• Understand your audience — Every news organization has a slightly different audience. Different audiences prefer different content and different ways of covering content. Some audiences like long-form content, while others like serial blog posts and bullet point lists. You better understand which audience you have, because if you don’t, you’re wasting your time and your users time. Maybe your users would like podcasts. If they would, give them podcasts. If, on the other hand, your podcasts are flops, move on to something else.
  • Don’t follow the herd — News organizations constantly do this. Editors and publishers hear some buzzword (podcasts and Twitter) and they jump on it. Listen, everything you do should have a purpose. Maybe creating podcasts makes a lot of sense (this was a huge buzzword in journalism five years ago). For a lot of news organizations, podcasts were a huge mistake. Why? Most news organizations created radio-like crap, instead of trying to create a Web-friendly product like Buzz Out Loud. It ended up being a massive waste of time and money. If you’re going to create something, understand why you’re going to create it.
  • Let your users help — I’m a big gan of big photo galleries, but many journalists seem to think they’ll take forever to make. I mean, imagine writing 100 captions! Yeah, about that. Most people aren’t interested in reading 100 captions for one event. So don’t do it. Write one overview, and then allow users to tag and create their own captions for each photo. It will provide a better user experience and will save a lot of time. Note: I’m talking about big photo galleries, not short photo essays that rely on detailed captions. But the principle still stands.
  • Never turn down free labor — If users want to help, let them help. Maybe they’ll tag photos for you (this is how Facebook works). If people are taking photos and videos of events and uploading them to Flickr and YouTube, use them.
  • You can’t do it all — The day you realize this and go about your work realizing this, is the day you finally get what down and dirty is all about.
  • Light IT — Heavy IT usually equals big headaches and inferior productivity. IT should always help you do your job better, but Heavy IT leads to the IT department fighting people over changes. Instead, use Light IT and Web apps. I’d much rather go with Light IT and Google Apps, Zoho, wikis, Web-based e-mail, BaseCamp, WordPress, etc than rely on Heavy IT. How do you tell if you have Heavy or Light IT? Simple. Is your IT department about helping you figure out what’s possible or about telling you what’s not possible? Oh, and, Heavy IT is really expensive. If IT isn’t making you money, what is it doing exactly?
  • Throw crap at the wall — While everything should have a purpose, experimentation is needed. But there is a difference between good and bad experimentation. First, any experiment should be based on some research and logical thought process. “We should do X because it’s a better way to convey Y to readers.” But the other key to experimentation is to not be afraid to pull the plug. Experiment fast. Experiment cheap. Always experiment to make a better product.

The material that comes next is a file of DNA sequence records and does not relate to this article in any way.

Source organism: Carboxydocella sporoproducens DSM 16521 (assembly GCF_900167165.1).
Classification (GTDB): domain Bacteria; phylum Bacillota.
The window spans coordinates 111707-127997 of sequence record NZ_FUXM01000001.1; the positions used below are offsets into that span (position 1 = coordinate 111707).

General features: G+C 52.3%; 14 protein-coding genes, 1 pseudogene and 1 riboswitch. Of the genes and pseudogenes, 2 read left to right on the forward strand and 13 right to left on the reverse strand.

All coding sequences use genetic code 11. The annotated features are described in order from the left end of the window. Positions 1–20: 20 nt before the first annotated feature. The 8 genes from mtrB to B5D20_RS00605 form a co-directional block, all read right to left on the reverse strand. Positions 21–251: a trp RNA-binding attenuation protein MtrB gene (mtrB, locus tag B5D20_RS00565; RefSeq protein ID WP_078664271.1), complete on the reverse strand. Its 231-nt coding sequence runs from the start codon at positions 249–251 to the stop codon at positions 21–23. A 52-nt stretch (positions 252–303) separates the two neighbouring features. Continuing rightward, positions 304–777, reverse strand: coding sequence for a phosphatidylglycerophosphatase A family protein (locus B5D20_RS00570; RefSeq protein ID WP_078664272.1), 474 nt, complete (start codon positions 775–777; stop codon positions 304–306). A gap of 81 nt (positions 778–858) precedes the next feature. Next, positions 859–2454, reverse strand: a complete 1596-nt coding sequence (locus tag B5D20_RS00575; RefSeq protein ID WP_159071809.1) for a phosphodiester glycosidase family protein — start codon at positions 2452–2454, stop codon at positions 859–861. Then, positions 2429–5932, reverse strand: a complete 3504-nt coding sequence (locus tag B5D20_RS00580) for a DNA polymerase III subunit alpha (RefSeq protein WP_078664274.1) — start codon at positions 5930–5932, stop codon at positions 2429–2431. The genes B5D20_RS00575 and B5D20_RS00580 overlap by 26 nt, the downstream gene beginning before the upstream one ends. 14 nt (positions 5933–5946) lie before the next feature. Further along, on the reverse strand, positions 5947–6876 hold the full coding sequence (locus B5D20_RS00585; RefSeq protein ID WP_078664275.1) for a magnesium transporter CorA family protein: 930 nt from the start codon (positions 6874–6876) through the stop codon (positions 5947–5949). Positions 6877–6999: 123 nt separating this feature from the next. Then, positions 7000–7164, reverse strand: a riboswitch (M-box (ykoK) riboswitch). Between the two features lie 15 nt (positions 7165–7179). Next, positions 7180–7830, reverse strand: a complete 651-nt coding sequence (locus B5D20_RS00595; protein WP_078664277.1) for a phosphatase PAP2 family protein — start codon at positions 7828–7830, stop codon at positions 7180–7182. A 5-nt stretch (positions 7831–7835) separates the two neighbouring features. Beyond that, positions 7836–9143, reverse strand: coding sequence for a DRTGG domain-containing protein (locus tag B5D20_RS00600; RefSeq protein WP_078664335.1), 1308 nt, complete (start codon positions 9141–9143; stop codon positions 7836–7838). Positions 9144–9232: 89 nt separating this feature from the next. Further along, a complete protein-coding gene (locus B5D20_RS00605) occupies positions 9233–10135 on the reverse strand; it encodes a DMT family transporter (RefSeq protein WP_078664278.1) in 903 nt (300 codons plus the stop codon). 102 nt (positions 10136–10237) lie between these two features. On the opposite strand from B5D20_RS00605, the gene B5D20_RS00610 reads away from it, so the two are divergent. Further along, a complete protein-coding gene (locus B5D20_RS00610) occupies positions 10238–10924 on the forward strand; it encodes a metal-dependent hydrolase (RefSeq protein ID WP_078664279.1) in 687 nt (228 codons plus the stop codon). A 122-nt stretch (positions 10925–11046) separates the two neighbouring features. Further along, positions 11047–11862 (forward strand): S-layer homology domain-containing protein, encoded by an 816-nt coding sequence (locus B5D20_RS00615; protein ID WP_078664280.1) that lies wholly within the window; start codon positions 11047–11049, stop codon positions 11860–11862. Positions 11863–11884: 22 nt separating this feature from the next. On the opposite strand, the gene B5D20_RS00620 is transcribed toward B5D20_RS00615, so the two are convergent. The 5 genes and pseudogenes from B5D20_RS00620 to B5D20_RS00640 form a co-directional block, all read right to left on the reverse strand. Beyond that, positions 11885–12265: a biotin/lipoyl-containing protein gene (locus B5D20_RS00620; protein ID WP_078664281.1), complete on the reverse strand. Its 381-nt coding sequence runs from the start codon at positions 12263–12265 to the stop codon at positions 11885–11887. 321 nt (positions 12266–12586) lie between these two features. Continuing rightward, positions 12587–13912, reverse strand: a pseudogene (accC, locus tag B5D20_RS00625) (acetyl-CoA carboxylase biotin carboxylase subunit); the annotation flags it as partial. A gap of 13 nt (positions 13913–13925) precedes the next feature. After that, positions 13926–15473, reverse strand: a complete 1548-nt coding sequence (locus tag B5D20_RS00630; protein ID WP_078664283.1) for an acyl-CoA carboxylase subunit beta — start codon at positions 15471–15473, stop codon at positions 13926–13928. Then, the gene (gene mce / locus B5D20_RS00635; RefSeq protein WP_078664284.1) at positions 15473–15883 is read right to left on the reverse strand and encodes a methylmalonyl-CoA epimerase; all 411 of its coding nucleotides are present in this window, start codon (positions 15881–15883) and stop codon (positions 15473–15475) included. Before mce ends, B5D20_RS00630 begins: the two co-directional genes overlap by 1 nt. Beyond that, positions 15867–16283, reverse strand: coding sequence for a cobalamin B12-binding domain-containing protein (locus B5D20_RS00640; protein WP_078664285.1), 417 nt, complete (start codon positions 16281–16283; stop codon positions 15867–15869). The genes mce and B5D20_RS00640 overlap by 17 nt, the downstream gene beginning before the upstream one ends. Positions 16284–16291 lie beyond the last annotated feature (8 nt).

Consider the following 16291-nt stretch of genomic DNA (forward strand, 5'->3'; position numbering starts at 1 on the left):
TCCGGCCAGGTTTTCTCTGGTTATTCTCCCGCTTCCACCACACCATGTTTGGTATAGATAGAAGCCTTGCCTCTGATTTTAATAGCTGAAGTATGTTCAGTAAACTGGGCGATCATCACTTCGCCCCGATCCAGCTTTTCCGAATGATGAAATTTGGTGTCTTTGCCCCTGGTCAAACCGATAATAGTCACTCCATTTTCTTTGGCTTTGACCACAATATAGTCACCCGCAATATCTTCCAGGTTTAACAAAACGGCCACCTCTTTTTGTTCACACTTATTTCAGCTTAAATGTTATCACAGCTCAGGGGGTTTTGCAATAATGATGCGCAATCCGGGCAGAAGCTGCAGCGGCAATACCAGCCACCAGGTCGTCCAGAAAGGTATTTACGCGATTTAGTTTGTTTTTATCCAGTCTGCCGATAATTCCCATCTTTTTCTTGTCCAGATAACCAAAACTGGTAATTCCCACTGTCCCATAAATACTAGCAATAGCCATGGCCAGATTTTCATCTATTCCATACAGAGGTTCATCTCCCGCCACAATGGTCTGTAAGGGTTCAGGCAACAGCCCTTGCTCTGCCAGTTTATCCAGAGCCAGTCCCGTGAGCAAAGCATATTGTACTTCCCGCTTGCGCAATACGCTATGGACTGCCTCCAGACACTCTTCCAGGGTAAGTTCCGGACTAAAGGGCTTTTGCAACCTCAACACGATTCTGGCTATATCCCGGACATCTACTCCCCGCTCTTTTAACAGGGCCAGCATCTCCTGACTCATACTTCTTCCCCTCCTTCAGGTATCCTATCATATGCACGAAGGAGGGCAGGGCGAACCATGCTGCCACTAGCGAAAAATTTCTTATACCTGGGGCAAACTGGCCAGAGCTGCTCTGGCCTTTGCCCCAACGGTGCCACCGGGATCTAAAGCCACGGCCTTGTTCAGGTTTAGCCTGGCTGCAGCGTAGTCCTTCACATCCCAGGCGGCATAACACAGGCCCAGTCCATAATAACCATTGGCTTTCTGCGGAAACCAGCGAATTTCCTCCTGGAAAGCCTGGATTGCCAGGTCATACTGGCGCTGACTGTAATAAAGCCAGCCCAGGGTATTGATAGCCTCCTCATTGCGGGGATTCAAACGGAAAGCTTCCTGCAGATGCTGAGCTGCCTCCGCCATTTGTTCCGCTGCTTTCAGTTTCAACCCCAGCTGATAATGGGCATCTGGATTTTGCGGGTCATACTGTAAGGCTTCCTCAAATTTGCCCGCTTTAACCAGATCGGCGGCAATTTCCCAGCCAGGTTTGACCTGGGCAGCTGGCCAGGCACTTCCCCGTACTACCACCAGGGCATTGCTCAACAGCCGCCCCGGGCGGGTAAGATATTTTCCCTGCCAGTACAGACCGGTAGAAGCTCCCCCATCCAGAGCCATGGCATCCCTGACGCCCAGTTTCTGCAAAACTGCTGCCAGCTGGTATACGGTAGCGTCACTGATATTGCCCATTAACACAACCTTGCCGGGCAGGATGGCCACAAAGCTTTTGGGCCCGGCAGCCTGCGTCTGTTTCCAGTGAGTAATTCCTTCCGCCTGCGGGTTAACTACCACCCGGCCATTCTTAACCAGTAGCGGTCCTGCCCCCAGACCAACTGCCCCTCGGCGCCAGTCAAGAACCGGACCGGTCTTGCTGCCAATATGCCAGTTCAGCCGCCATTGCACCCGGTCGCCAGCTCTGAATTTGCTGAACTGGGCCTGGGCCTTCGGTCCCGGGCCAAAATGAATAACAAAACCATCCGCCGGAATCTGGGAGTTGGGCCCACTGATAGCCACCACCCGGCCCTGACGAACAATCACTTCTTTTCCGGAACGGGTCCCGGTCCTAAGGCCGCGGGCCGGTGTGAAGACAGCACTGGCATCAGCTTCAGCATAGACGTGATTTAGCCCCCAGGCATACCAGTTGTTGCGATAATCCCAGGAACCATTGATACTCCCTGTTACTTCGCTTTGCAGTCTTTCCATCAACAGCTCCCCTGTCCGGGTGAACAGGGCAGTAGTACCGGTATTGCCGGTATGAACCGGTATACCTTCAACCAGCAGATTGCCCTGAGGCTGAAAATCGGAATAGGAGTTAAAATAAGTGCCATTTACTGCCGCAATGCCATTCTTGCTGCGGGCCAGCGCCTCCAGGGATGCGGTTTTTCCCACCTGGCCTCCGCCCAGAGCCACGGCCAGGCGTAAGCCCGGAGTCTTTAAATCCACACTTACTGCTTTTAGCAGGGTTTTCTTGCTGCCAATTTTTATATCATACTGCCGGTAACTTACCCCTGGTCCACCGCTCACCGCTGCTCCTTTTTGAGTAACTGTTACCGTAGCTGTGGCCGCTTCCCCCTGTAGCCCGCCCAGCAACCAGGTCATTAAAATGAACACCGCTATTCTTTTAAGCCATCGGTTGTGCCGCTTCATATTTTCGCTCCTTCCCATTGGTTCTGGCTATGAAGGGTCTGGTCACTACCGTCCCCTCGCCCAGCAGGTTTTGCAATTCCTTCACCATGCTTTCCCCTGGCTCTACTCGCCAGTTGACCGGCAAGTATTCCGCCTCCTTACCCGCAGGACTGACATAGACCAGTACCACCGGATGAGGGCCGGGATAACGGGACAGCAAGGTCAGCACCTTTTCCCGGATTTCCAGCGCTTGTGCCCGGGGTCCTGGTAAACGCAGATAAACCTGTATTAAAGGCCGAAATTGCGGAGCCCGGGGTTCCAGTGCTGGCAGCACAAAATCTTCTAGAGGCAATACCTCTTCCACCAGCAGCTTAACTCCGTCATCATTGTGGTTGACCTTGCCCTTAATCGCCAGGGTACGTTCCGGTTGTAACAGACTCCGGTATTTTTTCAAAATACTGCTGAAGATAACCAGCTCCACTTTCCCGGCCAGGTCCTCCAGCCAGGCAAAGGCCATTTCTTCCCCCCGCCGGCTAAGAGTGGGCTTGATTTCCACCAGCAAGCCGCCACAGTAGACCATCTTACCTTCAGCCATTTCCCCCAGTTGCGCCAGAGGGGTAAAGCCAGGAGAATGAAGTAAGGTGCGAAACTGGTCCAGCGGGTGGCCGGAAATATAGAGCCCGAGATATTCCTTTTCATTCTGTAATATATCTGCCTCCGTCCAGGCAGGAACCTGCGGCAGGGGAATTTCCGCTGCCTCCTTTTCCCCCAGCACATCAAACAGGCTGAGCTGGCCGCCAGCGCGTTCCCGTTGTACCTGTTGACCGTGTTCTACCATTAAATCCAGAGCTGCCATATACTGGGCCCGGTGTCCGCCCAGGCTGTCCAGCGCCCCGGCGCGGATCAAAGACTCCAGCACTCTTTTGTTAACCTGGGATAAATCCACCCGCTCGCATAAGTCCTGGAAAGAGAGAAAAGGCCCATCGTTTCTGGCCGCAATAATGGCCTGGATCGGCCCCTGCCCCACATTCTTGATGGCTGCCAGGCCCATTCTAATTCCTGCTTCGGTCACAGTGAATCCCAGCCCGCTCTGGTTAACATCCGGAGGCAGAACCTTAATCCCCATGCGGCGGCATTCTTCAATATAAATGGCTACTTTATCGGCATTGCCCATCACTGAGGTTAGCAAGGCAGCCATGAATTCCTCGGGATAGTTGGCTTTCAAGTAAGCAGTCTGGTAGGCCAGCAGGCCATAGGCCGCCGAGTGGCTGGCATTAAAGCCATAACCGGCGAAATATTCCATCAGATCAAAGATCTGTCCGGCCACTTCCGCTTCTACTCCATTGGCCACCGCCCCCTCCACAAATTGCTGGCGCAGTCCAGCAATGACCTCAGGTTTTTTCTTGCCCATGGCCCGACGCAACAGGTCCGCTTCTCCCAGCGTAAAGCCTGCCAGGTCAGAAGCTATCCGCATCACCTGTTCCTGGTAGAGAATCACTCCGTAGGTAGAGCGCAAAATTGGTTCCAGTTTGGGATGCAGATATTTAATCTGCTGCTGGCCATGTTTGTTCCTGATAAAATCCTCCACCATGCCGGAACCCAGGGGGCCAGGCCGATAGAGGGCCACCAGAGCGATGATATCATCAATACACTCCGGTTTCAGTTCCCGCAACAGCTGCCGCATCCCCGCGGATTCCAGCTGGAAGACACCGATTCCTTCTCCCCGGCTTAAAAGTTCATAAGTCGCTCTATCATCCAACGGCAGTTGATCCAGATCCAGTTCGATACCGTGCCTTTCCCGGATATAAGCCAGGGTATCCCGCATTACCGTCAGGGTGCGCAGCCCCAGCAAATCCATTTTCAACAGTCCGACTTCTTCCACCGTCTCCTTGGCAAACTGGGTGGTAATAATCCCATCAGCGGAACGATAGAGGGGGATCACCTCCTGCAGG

In future posts we’ll look at examples of down and dirty work in journalism, as well of examples of the opposite.

  • Great blog post. Thank you for writing it. If you liked this I’d recommend reading Getting Real – A book by 37signals –

    While it’s about agile web development you can apply it to anything you want. Journalism would benefit greatly from getting real and getting down and dirty.

  • Easily the best thing I read all day.

  • DAMN RIGHT. If someone was building a newsroom from scratch today – whether print, broadcast, online (or any combination) – this would be an excellent template for creating it. Well done.

  • Thank you. This totally reminds me of Chirs Brogan’s pirate ship mentality. “They took whatever floated and could carry cannons and men, and they lobbed themselves at targets.”

    The question brought up probably applies to most news organizations: “Can an enterprise do that? Can they lob themselves at targets without worrying about their infrastructure? ”

    More reporters are reading blogs like this one everyday, but I get the feeling that not too most executives (decision makers) will ever see this comment.

    I wonder if, and hope that, the rank-and-file editorial crew can work as tugboats to collectively nudge the big enterprise ships so that they can can see how important it is to be part of this down and dirty revolution that “journalism” will carry out with or without them.

  • A good template for just about any business. Nice one.

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  • I don’t think it can be put much more directly or usefully. I’m heading into a new job as a Web editor with more or less complete control over the online news that leaves that place. I’m going to bookmark this post and put it above my new desk and send it to the other editors. Everybody should read this.

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  • Be careful, mate. Lots of your rules, taken out of context, will be far more fatal than not following them in the first place.

    I can’t tell you the times I’ve been told to make it “good enough”. The problem is, if the person who is defining what “good enough” is does not have that focus on the ROI, the focus on the long term or an idea of what the audience expects then “good enough” won’t be.

    And then you’re left in the dirt, fighting for funding.